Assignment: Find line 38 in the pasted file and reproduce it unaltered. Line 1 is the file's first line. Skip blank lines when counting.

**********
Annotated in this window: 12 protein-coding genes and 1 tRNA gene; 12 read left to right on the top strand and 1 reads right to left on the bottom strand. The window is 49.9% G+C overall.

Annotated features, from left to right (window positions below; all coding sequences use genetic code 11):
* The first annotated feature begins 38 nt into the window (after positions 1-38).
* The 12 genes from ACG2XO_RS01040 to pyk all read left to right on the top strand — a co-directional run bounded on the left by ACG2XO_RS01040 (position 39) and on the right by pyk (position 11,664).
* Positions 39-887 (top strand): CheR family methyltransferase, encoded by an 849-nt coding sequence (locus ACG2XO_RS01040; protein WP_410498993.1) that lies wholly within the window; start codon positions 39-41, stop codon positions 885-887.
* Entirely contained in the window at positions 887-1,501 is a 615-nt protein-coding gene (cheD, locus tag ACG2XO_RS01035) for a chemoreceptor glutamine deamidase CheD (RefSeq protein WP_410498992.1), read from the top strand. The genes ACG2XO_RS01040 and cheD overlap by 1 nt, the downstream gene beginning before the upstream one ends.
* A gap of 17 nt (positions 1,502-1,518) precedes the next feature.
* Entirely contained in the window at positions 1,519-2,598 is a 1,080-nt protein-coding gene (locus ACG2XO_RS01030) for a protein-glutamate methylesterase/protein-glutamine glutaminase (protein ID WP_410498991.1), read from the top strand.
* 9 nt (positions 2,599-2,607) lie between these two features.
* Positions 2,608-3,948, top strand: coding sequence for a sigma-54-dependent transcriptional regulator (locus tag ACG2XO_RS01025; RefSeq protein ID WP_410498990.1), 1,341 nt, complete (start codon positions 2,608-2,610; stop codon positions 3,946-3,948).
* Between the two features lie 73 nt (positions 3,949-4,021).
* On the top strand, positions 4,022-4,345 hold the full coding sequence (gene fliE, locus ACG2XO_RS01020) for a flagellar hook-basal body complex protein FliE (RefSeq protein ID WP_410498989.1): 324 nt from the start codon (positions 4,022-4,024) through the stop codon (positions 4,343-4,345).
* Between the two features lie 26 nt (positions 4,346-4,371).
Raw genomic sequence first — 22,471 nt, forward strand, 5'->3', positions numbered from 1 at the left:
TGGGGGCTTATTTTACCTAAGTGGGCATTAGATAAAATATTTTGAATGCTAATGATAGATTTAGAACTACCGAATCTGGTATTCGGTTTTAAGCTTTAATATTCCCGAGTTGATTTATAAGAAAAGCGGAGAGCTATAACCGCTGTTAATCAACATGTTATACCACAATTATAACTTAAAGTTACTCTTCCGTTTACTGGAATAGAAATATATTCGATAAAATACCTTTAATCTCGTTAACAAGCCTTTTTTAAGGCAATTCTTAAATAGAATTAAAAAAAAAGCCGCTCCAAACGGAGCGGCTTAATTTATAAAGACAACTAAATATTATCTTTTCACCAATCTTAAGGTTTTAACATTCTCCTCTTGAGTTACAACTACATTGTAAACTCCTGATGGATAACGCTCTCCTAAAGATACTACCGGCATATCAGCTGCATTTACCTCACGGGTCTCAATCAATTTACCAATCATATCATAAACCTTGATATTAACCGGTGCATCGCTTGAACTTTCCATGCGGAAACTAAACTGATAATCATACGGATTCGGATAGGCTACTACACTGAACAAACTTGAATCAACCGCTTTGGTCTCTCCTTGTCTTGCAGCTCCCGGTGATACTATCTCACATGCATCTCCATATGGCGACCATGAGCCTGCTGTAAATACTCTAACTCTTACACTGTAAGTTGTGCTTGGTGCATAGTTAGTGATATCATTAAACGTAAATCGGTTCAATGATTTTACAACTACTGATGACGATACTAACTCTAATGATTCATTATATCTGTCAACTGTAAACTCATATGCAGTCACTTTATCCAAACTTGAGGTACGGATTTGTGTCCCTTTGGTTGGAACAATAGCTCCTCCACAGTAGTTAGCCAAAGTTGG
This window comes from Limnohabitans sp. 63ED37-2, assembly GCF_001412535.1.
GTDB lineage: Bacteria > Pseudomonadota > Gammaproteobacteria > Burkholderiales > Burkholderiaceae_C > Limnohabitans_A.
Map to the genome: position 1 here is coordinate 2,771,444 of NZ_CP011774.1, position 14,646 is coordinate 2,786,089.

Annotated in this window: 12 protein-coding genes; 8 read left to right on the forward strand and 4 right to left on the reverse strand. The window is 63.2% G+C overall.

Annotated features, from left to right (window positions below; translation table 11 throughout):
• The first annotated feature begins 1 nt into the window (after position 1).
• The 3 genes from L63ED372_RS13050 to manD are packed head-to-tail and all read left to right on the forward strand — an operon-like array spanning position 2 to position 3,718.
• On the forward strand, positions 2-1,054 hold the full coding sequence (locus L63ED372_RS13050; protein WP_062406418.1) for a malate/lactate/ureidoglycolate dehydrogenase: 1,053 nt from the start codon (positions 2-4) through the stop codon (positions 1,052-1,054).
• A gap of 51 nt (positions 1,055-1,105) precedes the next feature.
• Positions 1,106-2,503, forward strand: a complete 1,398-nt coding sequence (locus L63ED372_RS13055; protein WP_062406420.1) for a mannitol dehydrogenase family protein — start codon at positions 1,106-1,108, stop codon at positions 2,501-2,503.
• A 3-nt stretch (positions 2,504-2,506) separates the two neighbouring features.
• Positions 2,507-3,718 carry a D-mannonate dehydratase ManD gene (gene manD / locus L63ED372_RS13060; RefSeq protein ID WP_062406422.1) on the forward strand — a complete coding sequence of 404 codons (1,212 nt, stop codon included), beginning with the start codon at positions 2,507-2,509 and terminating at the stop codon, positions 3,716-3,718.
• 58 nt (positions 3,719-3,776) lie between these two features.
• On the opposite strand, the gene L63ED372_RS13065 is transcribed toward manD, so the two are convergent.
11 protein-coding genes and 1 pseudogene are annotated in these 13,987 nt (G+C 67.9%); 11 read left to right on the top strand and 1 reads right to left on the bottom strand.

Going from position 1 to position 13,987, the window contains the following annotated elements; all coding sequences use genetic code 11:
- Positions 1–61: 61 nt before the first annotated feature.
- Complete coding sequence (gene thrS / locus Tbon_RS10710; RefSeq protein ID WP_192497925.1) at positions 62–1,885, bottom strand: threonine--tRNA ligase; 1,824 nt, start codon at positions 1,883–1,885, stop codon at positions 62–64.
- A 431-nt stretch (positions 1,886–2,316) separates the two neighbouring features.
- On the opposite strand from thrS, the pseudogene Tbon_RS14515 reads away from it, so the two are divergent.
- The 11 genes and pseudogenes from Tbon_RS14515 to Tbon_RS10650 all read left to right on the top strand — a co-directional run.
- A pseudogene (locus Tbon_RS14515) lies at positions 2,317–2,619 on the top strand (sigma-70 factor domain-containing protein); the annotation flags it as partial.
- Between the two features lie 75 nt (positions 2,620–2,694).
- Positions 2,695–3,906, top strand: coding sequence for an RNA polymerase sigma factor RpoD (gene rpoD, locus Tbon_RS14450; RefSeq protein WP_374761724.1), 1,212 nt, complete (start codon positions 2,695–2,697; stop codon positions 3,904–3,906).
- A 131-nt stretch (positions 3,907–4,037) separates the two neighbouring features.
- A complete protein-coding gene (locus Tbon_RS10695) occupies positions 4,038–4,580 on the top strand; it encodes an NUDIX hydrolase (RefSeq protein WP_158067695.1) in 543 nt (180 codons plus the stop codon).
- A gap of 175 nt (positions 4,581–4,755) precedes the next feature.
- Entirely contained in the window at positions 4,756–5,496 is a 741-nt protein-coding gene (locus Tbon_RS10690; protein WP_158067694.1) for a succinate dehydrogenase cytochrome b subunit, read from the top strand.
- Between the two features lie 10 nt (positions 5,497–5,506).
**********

- Between the two features lie 75 nt (positions 2,620–2,694).